Maybe again. That’s what we were thinking when we considered the subject of this particular article. Maybe we can write about our freeform radio project again. We’ve been at it for a while now and haven’t been especially shy about sharing the experience with you. There’s that. Then, too, we don’t want to overstay our welcome.
The two words that title this post can be read to suggest there may be a gain. Yes, we have gained a tremendous amount of understanding about the subject of freeform radio. It’s a project that has brought us no end of pleasure and satisfaction. The deeper we’ve gone into the venture, the more important – even profound – it seems.
Because it’s not really about radio, freeform or otherwise. It’s not about the classic era of rock & roll. Not essentially. It’s about people, life, choices, freedom versus control. It’s about artistry. It’s about what can happen when a fertile ground for creativity spontaneously occurs and is acted on. It’s about the message.
We began this project to explore a subject that was too big to fit into the memoir What It Was: Growing Up When the Music Mattered (HERE). We touched on it in that book and had to put it away for a later time. There was too much to say about it, a lot to learn, any number of people to interview.
That time arrived and we’ve been hard at it. It’s been a lot of work. Maybe we’re too young for it.
Freeform radio played the curatorial role in making what came to be known as the classic era of rock & roll music. Without it, that period of absolutely staggering creativity might never have happened. A lot fewer people would have known about it and had the pleasure of being there when it happened. Freeform radio changed the music business and enabled the counterculture to dominate popular culture for years to come.
For all that it accomplished, it was a brief, brilliant, and ultimately doomed experiment in broadcast media, a radical approach to treating the audience like the true beneficiaries of the public airwaves. In its short lifespan, a staggering body of precedent-setting work was achieved. It was one brash gasp of free expression on the FM band. It was unique in the respect it paid its audience. And it was exactly what the new generation of creative musicians needed to succeed. By playing the curatorial role in bringing the new music to the public, freeform radio became the critical component in creating that foundational era of our culture.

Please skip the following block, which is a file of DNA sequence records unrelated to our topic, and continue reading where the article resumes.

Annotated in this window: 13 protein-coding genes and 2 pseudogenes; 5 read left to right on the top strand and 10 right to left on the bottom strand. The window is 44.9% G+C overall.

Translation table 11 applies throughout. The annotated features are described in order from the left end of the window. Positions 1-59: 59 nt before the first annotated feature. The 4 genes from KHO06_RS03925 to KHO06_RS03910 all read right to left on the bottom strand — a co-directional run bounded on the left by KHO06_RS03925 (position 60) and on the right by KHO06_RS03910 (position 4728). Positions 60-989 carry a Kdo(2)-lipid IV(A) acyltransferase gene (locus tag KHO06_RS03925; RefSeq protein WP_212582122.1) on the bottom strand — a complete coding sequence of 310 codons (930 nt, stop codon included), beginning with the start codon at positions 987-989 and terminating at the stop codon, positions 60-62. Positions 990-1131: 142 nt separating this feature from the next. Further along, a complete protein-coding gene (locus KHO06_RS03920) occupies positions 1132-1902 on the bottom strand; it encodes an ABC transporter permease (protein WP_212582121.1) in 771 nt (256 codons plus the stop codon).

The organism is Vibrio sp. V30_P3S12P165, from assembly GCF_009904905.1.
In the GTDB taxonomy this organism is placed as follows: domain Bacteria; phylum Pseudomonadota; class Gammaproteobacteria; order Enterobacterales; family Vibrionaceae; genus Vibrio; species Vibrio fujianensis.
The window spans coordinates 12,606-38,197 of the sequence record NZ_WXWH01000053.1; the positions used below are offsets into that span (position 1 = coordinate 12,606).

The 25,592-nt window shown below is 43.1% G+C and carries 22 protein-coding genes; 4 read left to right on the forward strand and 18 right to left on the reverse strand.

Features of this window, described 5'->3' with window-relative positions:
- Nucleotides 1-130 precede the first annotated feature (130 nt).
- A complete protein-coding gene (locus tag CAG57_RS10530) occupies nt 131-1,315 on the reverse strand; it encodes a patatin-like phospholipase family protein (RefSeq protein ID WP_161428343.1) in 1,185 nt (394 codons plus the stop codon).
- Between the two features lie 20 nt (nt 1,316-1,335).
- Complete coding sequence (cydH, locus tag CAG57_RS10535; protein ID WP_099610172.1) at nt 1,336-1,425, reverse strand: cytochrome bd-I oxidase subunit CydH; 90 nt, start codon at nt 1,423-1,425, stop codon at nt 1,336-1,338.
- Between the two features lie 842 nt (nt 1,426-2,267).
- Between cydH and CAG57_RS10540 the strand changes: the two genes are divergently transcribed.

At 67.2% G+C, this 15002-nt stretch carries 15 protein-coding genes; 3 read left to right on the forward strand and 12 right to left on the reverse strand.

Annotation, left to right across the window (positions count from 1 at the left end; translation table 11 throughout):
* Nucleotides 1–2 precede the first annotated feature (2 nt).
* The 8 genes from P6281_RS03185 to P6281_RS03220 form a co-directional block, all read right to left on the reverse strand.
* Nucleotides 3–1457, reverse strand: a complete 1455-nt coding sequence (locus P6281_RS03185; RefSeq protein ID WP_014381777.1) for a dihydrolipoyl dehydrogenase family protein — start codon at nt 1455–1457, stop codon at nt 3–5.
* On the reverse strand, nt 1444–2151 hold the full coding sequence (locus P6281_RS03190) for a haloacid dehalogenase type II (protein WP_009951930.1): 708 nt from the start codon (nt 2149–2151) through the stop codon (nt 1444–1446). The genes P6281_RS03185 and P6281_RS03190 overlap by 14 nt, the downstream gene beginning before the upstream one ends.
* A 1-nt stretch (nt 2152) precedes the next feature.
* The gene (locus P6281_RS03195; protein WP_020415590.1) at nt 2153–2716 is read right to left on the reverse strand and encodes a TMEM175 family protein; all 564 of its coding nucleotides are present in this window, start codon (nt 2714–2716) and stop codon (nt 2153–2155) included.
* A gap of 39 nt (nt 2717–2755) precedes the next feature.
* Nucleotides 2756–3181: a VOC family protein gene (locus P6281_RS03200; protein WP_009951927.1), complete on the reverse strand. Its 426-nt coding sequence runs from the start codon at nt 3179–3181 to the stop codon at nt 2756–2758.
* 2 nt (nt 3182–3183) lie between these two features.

A few daring custodians of the public airwaves prioritized the audience and the public good in that storied time. Some of them were courageous and visionary. Some were merely desperate. Whatever took them there, it wasn’t to last. Doom was delivered by media corporations that bought them and turned them into propaganda mills shilling for advertisers. Before they did, freeform opened the airwaves to innovative musicians who were ready to change the face of popular music. All they needed was access.
In its time, freeform radio brought that great music and all those innovative bands into the public consciousness when no one else would give them airplay. It gave those musicians the exposure that made their music known to a loyal and discerning audience that was hungry for more. It was a custom atmosphere that was perfect for the times.